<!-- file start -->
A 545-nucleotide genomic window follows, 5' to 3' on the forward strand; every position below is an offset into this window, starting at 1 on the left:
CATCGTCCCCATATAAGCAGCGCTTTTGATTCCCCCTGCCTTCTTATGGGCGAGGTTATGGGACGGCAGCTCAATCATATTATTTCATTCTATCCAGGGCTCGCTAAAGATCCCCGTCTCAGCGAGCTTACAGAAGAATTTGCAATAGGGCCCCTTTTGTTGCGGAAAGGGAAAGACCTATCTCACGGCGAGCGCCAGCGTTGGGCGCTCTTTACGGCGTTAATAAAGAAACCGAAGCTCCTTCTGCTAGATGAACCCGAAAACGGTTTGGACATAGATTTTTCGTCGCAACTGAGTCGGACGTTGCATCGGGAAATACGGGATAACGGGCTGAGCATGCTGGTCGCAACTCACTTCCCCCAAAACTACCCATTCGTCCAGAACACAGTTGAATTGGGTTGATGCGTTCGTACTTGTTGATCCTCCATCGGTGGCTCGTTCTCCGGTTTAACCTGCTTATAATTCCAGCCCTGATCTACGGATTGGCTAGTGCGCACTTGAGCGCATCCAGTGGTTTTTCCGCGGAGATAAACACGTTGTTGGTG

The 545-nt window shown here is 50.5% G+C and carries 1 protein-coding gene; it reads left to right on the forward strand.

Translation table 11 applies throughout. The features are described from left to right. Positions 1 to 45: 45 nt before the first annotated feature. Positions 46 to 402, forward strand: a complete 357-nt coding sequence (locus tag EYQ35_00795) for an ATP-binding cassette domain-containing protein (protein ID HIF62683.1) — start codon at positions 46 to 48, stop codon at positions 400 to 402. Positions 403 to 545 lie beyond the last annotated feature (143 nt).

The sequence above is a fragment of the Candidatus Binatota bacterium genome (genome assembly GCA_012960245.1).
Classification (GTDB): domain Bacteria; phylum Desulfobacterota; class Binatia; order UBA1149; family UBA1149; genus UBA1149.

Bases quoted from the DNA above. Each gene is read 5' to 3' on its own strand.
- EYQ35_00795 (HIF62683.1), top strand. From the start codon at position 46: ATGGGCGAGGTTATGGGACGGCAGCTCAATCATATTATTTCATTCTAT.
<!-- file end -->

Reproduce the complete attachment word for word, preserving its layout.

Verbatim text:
A 545-nucleotide genomic window follows, 5' to 3' on the forward strand; every position below is an offset into this window, starting at 1 on the left:
CATCGTCCCCATATAAGCAGCGCTTTTGATTCCCCCTGCCTTCTTATGGGCGAGGTTATGGGACGGCAGCTCAATCATATTATTTCATTCTATCCAGGGCTCGCTAAAGATCCCCGTCTCAGCGAGCTTACAGAAGAATTTGCAATAGGGCCCCTTTTGTTGCGGAAAGGGAAAGACCTATCTCACGGCGAGCGCCAGCGTTGGGCGCTCTTTACGGCGTTAATAAAGAAACCGAAGCTCCTTCTGCTAGATGAACCCGAAAACGGTTTGGACATAGATTTTTCGTCGCAACTGAGTCGGACGTTGCATCGGGAAATACGGGATAACGGGCTGAGCATGCTGGTCGCAACTCACTTCCCCCAAAACTACCCATTCGTCCAGAACACAGTTGAATTGGGTTGATGCGTTCGTACTTGTTGATCCTCCATCGGTGGCTCGTTCTCCGGTTTAACCTGCTTATAATTCCAGCCCTGATCTACGGATTGGCTAGTGCGCACTTGAGCGCATCCAGTGGTTTTTCCGCGGAGATAAACACGTTGTTGGTG

The 545-nt window shown here is 50.5% G+C and carries 1 protein-coding gene; it reads left to right on the forward strand.

Translation table 11 applies throughout. The features are described from left to right. Positions 1 to 45: 45 nt before the first annotated feature. Positions 46 to 402, forward strand: a complete 357-nt coding sequence (locus tag EYQ35_00795) for an ATP-binding cassette domain-containing protein (protein ID HIF62683.1) — start codon at positions 46 to 48, stop codon at positions 400 to 402. Positions 403 to 545 lie beyond the last annotated feature (143 nt).

The sequence above is a fragment of the Candidatus Binatota bacterium genome (genome assembly GCA_012960245.1).
Classification (GTDB): domain Bacteria; phylum Desulfobacterota; class Binatia; order UBA1149; family UBA1149; genus UBA1149.

Bases quoted from the DNA above. Each gene is read 5' to 3' on its own strand.
- EYQ35_00795 (HIF62683.1), top strand. From the start codon at position 46: ATGGGCGAGGTTATGGGACGGCAGCTCAATCATATTATTTCATTCTAT.